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‘Our Kind of Traitor’ turns a book thriller into boring movie

Our Kind of Traitor

Stellan Skarsgard delivers a blustery performance of a man who knows too much. But it's wasted in a movie that's too blah to support it. Credit: moviestillsdb.com

By Eleanor Ringel Cater

If you’re having a hard time remembering the title of the movie you plan to review – and you’ve just seen it – well, that probably isn’t a good sign.

Alas, such is the case with “Our Kind of Traitor,” a disappointing bore based on a 2010 John le Carre thriller. The ostensible hero, Perry Makepeace (Ewan McGregor), is a hangdog professor of poetry at the University of London. He and his barrister wife, Gail (Naomie Harris), are on vacation in Marrakesh, where they’re trying to repair their marriage.

Our Kind of Traitor

Stellan Skarsgard delivers a blustery performance of a man who knows too much. But it’s wasted in a movie that’s too blah to support it. Credit: moviestillsdb.com

The transgression is his – the usual student-teacher affair – and he’s apologetic.  But before dinner is over, she’s apoplectic and heads back to their room, leaving Perry by himself.

And therefore an easy target for Dima (Stellan Skarsgard) a bear-like force of nature with deep connections to the Russian Mafia. Poor Perry doesn’t stand a chance. An invitation to join the charismatic Dima for a debauched night on the town leads to … well, what things usually lead to in le Carre land: Spy vs. spy intrigue with lots of dirty politics and dead bodies.

A high-living money launderer with a list of names and bank accounts British intelligence would kill to get its hands on, Dima wants to trade his secrets for his family’s safe passage to England. Bespectacled M16 agent Hector (“Homeland’s” Damian Lewis) is all too willing to play ball, but Dima has one special request: Perry and Gail be part of he transaction.

Thus, for who-knows-what-reason (the trained professional’s answer: Otherwise there wouldn’t be a movie), Perry and the initially reluctant Gail agree to help bring Dima and his loved ones to safety.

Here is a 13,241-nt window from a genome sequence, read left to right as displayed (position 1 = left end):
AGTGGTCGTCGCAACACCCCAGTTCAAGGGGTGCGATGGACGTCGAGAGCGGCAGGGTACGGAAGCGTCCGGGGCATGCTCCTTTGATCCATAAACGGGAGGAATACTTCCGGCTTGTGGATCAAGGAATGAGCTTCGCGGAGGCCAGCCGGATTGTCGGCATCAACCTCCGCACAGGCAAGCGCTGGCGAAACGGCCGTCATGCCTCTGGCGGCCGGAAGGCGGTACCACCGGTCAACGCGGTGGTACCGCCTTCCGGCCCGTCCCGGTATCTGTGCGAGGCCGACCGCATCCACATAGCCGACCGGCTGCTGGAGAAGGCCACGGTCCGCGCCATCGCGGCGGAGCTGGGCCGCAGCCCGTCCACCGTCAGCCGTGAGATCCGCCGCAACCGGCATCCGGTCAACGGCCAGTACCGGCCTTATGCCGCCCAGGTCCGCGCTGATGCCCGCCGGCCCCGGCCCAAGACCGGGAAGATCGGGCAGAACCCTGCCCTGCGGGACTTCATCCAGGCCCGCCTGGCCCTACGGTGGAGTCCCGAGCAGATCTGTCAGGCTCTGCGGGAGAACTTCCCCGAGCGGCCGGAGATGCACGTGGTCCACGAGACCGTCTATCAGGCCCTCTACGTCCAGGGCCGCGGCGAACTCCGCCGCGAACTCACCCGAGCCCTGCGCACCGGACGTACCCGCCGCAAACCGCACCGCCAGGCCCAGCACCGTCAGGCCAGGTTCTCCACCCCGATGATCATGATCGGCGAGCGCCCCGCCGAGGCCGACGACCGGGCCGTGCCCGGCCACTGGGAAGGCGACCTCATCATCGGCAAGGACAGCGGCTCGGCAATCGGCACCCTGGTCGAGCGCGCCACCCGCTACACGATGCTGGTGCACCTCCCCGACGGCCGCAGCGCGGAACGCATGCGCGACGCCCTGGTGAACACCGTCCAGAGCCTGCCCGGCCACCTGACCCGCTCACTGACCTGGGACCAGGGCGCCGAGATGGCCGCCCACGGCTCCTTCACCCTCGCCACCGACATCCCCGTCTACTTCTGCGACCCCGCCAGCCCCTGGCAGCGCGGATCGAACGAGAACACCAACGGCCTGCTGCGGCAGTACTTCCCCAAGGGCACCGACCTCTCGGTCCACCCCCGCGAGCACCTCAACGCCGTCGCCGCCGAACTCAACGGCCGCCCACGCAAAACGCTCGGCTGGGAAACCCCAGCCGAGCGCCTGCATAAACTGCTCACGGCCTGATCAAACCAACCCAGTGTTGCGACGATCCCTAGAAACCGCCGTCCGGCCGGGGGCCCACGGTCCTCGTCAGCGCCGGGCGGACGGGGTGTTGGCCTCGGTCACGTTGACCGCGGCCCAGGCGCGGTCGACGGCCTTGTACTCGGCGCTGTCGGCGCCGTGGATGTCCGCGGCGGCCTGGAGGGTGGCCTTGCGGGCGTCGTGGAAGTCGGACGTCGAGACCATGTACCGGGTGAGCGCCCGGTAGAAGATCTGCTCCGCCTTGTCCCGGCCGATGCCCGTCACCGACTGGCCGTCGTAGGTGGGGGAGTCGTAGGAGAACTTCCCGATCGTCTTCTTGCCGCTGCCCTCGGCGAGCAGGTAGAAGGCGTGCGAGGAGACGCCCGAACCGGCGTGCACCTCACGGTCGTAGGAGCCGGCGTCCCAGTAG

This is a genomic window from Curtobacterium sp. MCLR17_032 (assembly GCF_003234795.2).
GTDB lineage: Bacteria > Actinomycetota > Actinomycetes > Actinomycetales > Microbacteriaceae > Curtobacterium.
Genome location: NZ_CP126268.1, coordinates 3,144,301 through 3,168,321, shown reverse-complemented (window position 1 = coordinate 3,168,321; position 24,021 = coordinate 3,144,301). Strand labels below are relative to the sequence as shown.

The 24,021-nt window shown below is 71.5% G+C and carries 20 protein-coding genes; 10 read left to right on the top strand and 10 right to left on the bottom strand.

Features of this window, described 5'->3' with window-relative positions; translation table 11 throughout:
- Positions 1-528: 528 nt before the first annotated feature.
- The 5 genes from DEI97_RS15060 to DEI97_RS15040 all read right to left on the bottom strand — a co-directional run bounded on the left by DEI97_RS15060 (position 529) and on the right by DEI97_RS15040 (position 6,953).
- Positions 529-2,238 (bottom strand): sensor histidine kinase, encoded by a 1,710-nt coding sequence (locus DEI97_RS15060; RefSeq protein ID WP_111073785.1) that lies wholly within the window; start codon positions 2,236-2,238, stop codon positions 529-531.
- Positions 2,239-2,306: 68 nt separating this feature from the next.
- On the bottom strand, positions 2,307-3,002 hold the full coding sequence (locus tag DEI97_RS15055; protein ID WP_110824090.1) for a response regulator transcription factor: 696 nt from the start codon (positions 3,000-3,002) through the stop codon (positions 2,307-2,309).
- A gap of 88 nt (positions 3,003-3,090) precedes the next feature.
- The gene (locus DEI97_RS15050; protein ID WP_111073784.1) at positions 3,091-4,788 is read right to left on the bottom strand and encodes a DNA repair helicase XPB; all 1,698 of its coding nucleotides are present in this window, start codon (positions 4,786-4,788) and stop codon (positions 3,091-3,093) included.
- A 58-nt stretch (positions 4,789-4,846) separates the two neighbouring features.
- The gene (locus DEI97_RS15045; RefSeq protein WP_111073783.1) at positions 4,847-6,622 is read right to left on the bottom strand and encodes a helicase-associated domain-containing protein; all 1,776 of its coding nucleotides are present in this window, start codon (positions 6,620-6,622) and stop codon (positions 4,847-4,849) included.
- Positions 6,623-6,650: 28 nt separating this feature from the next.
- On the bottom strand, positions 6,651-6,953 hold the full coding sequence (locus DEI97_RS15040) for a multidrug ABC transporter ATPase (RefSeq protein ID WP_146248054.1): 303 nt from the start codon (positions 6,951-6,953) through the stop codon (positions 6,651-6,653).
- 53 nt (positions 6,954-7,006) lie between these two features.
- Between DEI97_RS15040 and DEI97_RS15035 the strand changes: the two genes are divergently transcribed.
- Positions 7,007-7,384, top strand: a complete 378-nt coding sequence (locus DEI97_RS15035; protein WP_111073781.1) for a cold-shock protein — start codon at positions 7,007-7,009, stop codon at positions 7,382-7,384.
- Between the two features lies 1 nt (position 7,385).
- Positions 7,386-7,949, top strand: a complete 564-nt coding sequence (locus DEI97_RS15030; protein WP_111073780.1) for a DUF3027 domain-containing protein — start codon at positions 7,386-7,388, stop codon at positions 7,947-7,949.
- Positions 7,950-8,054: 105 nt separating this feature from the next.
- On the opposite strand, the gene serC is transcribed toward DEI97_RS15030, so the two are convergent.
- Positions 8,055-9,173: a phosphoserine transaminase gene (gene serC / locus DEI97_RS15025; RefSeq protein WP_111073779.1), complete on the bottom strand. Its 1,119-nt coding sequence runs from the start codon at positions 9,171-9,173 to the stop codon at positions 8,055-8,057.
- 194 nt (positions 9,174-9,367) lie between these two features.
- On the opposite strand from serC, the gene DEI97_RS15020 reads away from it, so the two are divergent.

Our Kind of Traitor, Ewan McGregor

Ewan McGregor never got into the driver’s seat and delivered a performance that’s nothing but relentlessly bland. Credit: aceshowbiz.com

You keep waiting for some – any? – sort of twist.  Is Hector to be trusted? Is Dima? What’s behind Perry and Gail’s sudden transformation from regular citizens to 007 wannnabes?

However, though “Traitor” globe trots to glam spots like Paris and Bern, there is no twist. The movie manages a couple of interesting turns, but nothing really takes you by surprise.  This is the sort of film in which a supposed safe house in the Alps may not – surprise! – be all that safe.

Perhaps the problem is built into the premise, i.e., that a milquetoast like Makepeace (geez, the name itself is a problem) would somehow discover his inner Bond. But Jimmy Stewart did exactly that in “The Man Who Knew Too Much” (so, of that matter, did his movie wife, Doris Day). But McGregor, who can be a shatteringly powerful actor, remains relentlessly bland. And poor Harris is so underused you almost wish she’d been given the chance to hum a few bars of  “Que Sera Sera.”

To his credit, Skarsgard steps up magnificently. His blustery, rip-roaring Dima is a man who does know too much. And doesn’t give a damn as long as the vodka flows and his loved ones are okay. It’s a flamboyant, boisterous performance in a movie that’s too blah and confusing to support it.


Eleanor Ringel

Eleanor Ringel, Movie Critic, was the film critic for the Atlanta Journal-Constitution for almost 30 years. She was nominated multiple times for a Pulitzer Prize. She won the Best of Cox Critic, IMAGE Film & Video and Women In Film awards. An Atlanta native, she graduated from Westminster and Brown University. She was the critic on WXIA’s Noonday, a member of Entertainment Weekly's Critics Grid and wrote TV Guide’s movie/DVD. She is member of the National Society of Film Critics and currently talks about movies on WMLB and writes the Time Out column for the Atlanta Business Chronicle.


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